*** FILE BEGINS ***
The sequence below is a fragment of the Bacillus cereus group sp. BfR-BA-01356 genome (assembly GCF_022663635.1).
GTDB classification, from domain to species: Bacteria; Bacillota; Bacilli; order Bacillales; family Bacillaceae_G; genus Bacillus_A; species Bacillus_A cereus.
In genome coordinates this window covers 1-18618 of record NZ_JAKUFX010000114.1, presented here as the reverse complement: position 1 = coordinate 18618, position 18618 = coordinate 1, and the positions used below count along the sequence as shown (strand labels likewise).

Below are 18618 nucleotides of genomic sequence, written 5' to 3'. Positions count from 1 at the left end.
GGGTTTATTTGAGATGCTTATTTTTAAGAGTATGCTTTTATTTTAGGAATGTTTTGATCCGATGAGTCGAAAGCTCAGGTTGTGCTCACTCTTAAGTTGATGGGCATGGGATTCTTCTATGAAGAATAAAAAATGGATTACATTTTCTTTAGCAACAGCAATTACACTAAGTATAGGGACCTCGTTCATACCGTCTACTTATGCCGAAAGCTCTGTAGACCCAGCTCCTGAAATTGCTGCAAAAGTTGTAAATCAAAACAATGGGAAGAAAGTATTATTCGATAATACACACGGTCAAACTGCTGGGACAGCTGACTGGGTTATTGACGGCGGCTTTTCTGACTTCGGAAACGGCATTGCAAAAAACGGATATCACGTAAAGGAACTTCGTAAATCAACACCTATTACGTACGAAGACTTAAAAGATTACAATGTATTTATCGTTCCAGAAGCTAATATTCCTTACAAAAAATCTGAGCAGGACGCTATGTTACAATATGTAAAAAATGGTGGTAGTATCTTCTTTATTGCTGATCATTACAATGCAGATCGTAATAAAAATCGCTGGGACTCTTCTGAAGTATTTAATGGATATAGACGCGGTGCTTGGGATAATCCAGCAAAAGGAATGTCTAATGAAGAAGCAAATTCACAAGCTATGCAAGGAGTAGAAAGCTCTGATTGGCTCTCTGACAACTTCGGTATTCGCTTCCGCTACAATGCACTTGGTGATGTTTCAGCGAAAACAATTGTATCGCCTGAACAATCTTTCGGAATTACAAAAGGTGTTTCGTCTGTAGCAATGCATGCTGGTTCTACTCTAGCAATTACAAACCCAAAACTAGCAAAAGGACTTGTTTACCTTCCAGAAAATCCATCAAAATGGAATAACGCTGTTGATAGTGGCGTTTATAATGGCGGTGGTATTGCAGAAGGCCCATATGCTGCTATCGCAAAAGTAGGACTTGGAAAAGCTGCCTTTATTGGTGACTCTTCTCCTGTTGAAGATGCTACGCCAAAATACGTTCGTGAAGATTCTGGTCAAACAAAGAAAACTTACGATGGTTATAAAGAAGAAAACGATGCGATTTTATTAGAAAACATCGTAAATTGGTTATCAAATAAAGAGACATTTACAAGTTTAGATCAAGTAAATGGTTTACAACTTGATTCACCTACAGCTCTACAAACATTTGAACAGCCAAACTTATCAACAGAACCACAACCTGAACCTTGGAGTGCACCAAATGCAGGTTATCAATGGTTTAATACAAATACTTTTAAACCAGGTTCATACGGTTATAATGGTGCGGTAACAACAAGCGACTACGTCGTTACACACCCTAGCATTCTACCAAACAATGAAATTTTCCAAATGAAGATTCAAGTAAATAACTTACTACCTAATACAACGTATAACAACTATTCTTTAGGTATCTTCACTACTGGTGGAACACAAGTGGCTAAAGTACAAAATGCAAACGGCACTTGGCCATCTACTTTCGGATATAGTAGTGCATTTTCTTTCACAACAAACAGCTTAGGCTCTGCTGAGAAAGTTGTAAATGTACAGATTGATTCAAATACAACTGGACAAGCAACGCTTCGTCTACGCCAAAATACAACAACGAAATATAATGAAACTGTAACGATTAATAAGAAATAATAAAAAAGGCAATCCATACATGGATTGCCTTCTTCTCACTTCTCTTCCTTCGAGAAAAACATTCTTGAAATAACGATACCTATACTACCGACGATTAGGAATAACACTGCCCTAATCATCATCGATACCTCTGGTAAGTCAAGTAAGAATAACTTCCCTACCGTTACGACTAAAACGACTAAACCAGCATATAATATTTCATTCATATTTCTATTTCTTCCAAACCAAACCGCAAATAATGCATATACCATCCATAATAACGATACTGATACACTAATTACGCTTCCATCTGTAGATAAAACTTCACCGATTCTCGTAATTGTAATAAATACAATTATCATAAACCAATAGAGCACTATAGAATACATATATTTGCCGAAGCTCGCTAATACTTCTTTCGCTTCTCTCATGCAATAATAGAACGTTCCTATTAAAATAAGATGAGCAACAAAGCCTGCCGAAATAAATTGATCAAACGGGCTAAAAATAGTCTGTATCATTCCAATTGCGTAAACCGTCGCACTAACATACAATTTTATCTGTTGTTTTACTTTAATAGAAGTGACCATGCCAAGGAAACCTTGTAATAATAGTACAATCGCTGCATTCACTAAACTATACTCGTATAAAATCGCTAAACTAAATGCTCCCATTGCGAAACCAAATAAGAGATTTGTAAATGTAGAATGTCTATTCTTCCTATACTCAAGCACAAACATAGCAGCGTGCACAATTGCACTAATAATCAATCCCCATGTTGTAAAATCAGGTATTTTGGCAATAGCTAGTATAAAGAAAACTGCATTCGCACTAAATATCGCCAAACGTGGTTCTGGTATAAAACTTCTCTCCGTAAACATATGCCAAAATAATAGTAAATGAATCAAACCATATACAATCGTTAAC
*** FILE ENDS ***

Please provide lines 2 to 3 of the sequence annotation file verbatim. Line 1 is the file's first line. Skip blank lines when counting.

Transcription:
GTDB classification, from domain to species: Bacteria; Bacillota; Bacilli; order Bacillales; family Bacillaceae_G; genus Bacillus_A; species Bacillus_A cereus.
In genome coordinates this window covers 1-18618 of record NZ_JAKUFX010000114.1, presented here as the reverse complement: position 1 = coordinate 18618, position 18618 = coordinate 1, and the positions used below count along the sequence as shown (strand labels likewise).